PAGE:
Alicia Ann Lynch, dressed up as a Boston Marathon bombing victim, to her office Halloween party. Here, a runner in a wheelchair is taken from a triage tent after explosions went off at the 117th Boston Marathon in Boston, Massachusetts April 15, 2013. (Reuters)
Alicia Ann Lynch, dressed up as a Boston Marathon bombing victim, to her office Halloween party. Here, a runner in a wheelchair is taken from a triage tent after explosions went off at the 117th Boston Marathon in Boston, Massachusetts April 15, 2013. (Reuters)

A Michigan women posted a picture of her Boston Marathon victim Halloween costume to Twitter, sparking outrage across the social media as the image went viral.

The woman, identified as 22-year-old Alicia Ann Lynch, dressed up as a Boston Marathon bombing victim to her office Halloween party. She wore a blue marathon shirt marked 739, and then put some fake blood and wounds on her head, arms, and legs.

"And the most offensive costume at work goes to...#toosoon?" she tweeted.

Lynch was soon blasted by thousands of users for her choice of outfit.

Sydney Corcoran, a real victim of the tragic incident, posted: "@SomeSKANKinMI You should be ashamed, my mother lost both her legs and I almost died in the marathon. You need a filter."

Other Twitter users bashed her for tasteless costume idea.

Rebecca Brown (@Chinchillazllla): "@SomeSKANKinMI People at the Boston Marathon died in terror and agony... and you looked at the images and thought "lol funny costume idea"?"

LisainDallas (@LisainDallas): @mzbilly @mmurphycit @SomeSKANKinMI Wow. If she has kids, would she put them in bloodied Sandy Hook shirts?

Josh Duhamel (@Jduham): "Is that chick with the marathon bombing halloween costume dead yet? have we killed her yet? If we havent, then what are we waiting for?"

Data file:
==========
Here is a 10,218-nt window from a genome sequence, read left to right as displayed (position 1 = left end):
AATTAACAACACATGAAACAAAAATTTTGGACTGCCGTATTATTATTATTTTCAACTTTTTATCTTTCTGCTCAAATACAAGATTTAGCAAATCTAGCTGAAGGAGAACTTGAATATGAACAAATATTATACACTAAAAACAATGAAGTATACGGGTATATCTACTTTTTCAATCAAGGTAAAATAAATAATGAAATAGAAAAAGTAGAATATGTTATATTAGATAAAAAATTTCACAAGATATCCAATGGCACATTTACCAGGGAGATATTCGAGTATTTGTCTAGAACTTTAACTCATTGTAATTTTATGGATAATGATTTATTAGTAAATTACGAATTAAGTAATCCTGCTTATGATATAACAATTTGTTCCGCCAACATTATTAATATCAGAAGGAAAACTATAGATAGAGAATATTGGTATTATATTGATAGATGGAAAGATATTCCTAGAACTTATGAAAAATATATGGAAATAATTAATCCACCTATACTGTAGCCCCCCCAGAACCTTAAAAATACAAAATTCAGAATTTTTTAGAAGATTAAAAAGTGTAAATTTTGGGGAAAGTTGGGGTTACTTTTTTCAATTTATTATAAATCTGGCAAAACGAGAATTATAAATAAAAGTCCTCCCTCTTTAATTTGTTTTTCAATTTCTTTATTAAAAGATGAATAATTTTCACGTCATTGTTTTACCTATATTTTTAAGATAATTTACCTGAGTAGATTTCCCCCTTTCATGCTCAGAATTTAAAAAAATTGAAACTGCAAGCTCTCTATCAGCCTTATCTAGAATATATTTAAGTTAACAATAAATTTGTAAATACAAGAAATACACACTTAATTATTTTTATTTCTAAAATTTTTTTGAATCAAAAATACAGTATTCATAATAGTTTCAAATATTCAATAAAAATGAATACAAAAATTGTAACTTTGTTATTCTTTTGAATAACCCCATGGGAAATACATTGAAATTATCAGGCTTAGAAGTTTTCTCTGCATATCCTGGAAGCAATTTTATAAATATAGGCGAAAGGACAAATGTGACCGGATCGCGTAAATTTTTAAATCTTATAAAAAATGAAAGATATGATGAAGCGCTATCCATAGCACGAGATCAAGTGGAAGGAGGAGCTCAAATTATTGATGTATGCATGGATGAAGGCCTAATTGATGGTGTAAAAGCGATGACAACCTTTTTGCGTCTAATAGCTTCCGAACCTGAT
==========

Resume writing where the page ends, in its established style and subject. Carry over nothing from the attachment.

Things took a turn for worse for Lynch, when users found out that she had posted her driver's license online. According to BuzzFeed, some contacted her family members and others circulated nude pictures and videos that she had on Tumblr. Lynch closed all of her social media accounts and contacted Buzzfeed, which originally reported the story, to apologise for her actions.

"It seems as though my outfit was too soon, and will always be that way, it was wrong of me and very distasteful," she wrote, "My costume was not meant to disrespect anyone, ever. I am truly sorry to anyone that I may have offended or hurt with this. I know my apology doesn't ever fix anything that has been done, but at least know that I am being sincere.

"I can't undo my actions or make up for them, but my apology is a start. I myself have been through tragic events, I just handle mine differently because that is how I was taught to. I realize I was in the wrong with this and again, I am truly sorry.

"I wore a costume to work, with people that know me, and wouldn't get offended by it. I had even ran the idea by a friend whom had his father in the marathon and he didn't have an issue with it. What I did may have been wrong, but is it truly right to wish harm upon someone and say that you're doing it for the victims? As being a part of a tragic event I never would ever wish what had happened to me upon someone else, as I can say most people wouldn't wish death upon someone to 'make it right'," she concluded.